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Image File Sizes

At what point do you feel a file size is "too big"?

  • 100K

    Votes: 0 0.0%
  • 150K

    Votes: 0 0.0%
  • 200K

    Votes: 0 0.0%
  • 250K

    Votes: 0 0.0%
  • 300K

    Votes: 0 0.0%
  • 350K

    Votes: 1 50.0%
  • 400K

    Votes: 0 0.0%
  • 450K

    Votes: 0 0.0%
  • 500K+

    Votes: 1 50.0%

  • Total voters
    2

Hanazawa

Would Like To Play a Game
complication5 said:
I believe the flash files and music files may use up the most bandwidth. I can't see how images could go so large. I keep the size of the images I upload less than 100KB. It is probably a reflex action from living in 56kb days. Perhaps limiting the amount of music/flash a person can upload in a month's time would be appropriate?

I've seen some really honkin' huge image files. Batch-uploaded. All at once.

I'm not suggesting that music files aren't large, by any means; I'm just saying that large images are definitely more frequent than music submissions... and I'm inclined to think that the popularity of some artists causes their bandwidth usage to go much, much faster than 95% of the music bin.

If the admins are capable of giving any comparison on bandwidth usage between the sections, I'd definitely be interested in seeing that :D

Though I admit I've considered saving many of my songs in mono rather than stereo. Saves a ton of space and if I'm not using special stereo effects there's not any noticable difference IMHO... but I'm deaf in one side so I'm probably not the best person to decide that :p
 

Voln

New Member
emptyF said:
i never even thought about my file sizes until you mentioned it.  turns out most of mine are under 100k . . . 150 was the max.  go figure.  it's probably because i suck.  oh well, at least i'm not a bandwidth hog.


That doesn't mean you suck, it just means you're economic!  I think most of mine are pretty small, too.
 

Firehazard

I can fix it!
My opinion is that we already have the option of viewing only smaller versions of the picture. So people with slow connections can look at the smaller version and opt out of full-viewing it if they want to. Sometimes a largeish image is necessary, for instance long comics or tutorials (especially the latter).

That said, most normal images don't really need to be any wider than a typical 1024×768 screen can show, and not too much taller than that. If your image is that size, chances are it's not going to be a huge file unless you really suck at compression know-how or are ridiculously picky about image quality. When exceptions have to be made, such as for tutorials, the option of posting an image that big ought to be an option that's kept open.

Also, Umbreona makes a good point: dial-up is not ideal for anyone, anywhere, on any site. Those who are stuck using it have gotten used to lag by now. Speaking from experience, NO website nowadays loads quickly enough over 56k once you've gotten used to broadband.

As far as server space and bandwidth... filesize limitations aren't going to make much difference on a site that grows as fast as this one does. Any money you save limiting filesize will be lost within a couple months anyway. The only effective way to reduce costs is to allow ads. If you can find a deal that makes the site break even, you're fully scaleable: the bigger the site gets, the more money you make from ad hits. And trust me, I'm not big on ads. Heck, if there were any other workable way I'd recommend it. But if you're having trouble meeting expenses now, any temporary fixes won't help prolong the site's survival past a few months.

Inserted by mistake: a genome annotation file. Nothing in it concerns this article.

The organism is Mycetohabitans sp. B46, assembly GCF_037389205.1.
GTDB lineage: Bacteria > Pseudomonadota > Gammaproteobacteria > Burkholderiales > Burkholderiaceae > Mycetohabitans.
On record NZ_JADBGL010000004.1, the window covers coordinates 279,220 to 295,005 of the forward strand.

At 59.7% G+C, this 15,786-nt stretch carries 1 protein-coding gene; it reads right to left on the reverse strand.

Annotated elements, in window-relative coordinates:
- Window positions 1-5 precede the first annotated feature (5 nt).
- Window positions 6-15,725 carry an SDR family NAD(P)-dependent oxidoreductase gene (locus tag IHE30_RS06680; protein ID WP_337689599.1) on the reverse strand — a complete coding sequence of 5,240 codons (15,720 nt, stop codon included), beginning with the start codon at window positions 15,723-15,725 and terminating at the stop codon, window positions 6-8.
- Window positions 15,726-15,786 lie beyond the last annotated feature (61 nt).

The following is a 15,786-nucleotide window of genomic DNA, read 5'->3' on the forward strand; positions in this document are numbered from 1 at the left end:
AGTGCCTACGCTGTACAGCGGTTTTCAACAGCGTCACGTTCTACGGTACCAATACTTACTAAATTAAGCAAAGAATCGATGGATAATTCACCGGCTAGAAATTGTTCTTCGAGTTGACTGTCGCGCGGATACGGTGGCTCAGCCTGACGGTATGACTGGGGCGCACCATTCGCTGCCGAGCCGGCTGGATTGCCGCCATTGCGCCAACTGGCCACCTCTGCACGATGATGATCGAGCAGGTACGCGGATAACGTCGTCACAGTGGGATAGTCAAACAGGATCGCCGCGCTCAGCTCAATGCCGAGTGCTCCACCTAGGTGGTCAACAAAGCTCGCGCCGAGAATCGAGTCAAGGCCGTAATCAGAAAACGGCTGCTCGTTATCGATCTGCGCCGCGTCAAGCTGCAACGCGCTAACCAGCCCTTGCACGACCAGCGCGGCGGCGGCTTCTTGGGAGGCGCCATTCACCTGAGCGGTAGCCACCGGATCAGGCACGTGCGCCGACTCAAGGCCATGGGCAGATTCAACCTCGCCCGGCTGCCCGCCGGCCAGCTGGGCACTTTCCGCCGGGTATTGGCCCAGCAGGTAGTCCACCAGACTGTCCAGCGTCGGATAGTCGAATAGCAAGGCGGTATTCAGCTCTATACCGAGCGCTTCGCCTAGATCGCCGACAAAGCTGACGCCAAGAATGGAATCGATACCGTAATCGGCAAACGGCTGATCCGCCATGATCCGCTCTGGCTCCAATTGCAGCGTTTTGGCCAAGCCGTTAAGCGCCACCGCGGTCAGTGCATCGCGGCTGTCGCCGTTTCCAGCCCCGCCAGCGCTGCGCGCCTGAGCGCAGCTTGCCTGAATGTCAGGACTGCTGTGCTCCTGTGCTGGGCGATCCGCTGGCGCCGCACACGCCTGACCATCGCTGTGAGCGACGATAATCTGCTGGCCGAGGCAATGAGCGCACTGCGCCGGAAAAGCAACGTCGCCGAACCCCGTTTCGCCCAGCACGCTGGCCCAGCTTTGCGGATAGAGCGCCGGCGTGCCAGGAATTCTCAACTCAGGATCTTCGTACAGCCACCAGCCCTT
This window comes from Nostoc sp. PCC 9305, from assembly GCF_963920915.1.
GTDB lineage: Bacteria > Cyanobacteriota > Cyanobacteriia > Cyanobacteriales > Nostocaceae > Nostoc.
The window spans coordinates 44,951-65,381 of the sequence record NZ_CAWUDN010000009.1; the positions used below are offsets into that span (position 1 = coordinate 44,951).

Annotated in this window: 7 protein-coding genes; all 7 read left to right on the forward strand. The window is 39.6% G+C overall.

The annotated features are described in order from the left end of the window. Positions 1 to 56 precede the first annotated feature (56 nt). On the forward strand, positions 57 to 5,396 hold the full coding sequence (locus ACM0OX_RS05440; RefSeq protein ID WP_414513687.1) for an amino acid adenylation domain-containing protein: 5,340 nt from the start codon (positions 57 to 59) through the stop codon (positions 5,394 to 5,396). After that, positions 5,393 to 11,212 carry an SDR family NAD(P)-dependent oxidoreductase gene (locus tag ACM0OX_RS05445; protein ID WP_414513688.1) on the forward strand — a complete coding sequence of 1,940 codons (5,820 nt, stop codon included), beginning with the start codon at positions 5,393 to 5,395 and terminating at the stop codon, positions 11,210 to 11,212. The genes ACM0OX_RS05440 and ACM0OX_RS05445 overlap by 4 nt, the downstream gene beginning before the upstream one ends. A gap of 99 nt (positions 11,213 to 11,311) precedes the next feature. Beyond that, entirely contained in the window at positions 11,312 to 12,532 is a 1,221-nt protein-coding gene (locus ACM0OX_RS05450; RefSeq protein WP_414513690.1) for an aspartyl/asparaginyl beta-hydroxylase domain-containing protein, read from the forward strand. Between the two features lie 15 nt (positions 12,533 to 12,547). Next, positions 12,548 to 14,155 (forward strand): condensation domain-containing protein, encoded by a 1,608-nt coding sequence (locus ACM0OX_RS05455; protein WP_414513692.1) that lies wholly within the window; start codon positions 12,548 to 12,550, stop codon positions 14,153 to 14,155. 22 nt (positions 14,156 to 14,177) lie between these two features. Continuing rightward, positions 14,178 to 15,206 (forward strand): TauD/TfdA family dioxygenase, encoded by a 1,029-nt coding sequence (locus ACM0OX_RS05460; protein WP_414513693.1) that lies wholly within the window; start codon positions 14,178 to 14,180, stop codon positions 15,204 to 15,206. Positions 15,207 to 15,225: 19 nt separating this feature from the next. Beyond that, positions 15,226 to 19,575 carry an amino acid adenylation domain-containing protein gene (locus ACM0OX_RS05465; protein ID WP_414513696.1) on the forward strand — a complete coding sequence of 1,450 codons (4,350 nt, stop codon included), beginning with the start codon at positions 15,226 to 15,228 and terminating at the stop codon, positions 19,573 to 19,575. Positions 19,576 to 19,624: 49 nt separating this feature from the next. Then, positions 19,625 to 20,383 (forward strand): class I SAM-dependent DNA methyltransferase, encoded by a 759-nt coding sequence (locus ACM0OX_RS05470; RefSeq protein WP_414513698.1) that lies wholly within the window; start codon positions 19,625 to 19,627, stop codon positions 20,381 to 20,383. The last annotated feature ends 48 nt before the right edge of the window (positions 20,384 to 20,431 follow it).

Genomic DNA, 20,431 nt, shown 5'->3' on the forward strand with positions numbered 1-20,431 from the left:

Just don't, for the love of Dog, ever go with a provider that allows SHOOT THE TURKEY AND WIN A FREE GAMEPLAY360!!!!!!111 type ads. *shudder*
 

Arshes Nei

Masticates in Public
Dragoneer said:
Arshes Nei said:
The only drawback I can see to keeping it small is if someone does tutorials on art. Usually these are the only things that usually have a larger file size. For regular artwork I think file size restrictions are fine, I just wonder if there is a way to treat tutorials in a good way since you'd either have to make a supersized tutorial so people can see details and your descriptions as well as screenshots or you break it up into small tutorials which can be annoying for a user to piece together.
Well, I want to have a tutorials section of FA eventually where users can submit tutorials to us directly, we format them... post them up. That way they're not hidden in the submissions but freely available to all by one single click.

That would be an interesting idea, do you have any people that would head such the project so that they get formatted correctly and such?
 

Starblind

Member
One suggestion is to try to get people to strip the headers and stuff out of their images, using a program like Jstrip. I do that with every single thing I post online, from a tiny avatar to a blog picture to a high-quality artwork scan. It always sayves at least 3K even on tiny images, sometimes up to 6K. Apparently Photoshop adds lots of headers to images. Stripping these out has absolutely NO EFFECT ON QUALITY, so you're not sacrificing anything either.

Granted, 3 to 6 KB isn't a whole lot, but if the image is being downloaded thousands of times, it can add up to significant savings in the long run.
 

Kougar

Member
My apologies if it has already been mentioned... but in line with Suke's idea, what about having some sort of powerful app like Photoshop automatically compress file sizes for all uploads to FA? I do not mean scaling the image size down, but simply having a powerful app like Photoshop run a high-compression run on each file submitted for upload. I am still amazed at how much compression it can give to 3mb print quality jpgs without any loss in quality or reduction in size. Even already compressed images it's able to compress down further.